(A) PERSONAL LIABILITY — Covers liability established by the courts
as a result of death or injury caused by an accident for which the driver
of your vehicle was guilty. The benefits are paid once the Obligatory
Insurance is used up and does not cover injury or death of family
members or employees of the policyholder or driver.
(C) P ROPERTY DAMAGE — Covers damage to property (car, house,
etc.) belonging to other people if the accident was the fault of the driver
of your vehicle. Excludes items being transported by your vehicle.
(D) COLLISION — In case of collision with another vehicle, persons,
or property belonging to someone else, this policy pays for damage
sustained by your vehicle: (1) if the accident was not the fault of your
driver, or (2) if the accident was not the fault of your driver but the
other vehicle has no insurance and the owner cannot pay.
202 The New Golden Door to Retirement and Living in Costa Rica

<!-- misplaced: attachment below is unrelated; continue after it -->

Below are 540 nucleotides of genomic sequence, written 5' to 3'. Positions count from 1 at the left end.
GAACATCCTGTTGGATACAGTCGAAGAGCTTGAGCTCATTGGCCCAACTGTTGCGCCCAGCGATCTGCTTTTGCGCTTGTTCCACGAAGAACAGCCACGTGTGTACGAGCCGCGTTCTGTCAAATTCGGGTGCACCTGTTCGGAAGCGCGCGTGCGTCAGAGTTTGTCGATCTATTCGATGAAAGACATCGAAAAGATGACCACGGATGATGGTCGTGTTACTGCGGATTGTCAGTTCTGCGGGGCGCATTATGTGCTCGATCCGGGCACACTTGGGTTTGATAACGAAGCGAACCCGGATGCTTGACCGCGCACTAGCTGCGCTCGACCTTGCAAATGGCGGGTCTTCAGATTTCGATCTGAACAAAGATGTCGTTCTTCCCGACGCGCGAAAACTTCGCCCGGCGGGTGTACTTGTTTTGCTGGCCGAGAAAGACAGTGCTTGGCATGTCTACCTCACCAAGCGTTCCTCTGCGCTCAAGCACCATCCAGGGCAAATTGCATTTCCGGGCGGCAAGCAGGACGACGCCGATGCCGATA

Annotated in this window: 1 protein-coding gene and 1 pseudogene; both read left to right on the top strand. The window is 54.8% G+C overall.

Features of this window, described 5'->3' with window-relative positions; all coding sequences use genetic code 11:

(E) FIRE — Covers damage to your vehicle caused by fire due to either
internal factors such as short circuit, or to external factors such as
lightning, or if the place where the vehicle is parked burns.
(F) THEFT — Covers total theft of the vehicle or loss derived from the
total theft. If it is not recovered, policy pays for damage and/or missing
parts. If not recovered within a month, the insured amount is paid or
the vehicle is replaced.
(H) ADDITIONAL RISKS — Covers damage resulting from overturning,
running off the road, vandalism, floods, hurricanes, quakes, explosions,
collisions with birds, falling objects, accidents within parking lots or
private property, riots, etc.

OTHER INSURANCE CONSIDERATIONS
• Insured values — Cars should be insured at their market value in Costa
Rica, and it is up to the policy applicant to determine it. To determine
values of vehicles, it is sometimes best to use the newspaper classified ads.
Only you can change the value on your policy; INS will not automatically
reduce the insured values on vehicles as they depreciate.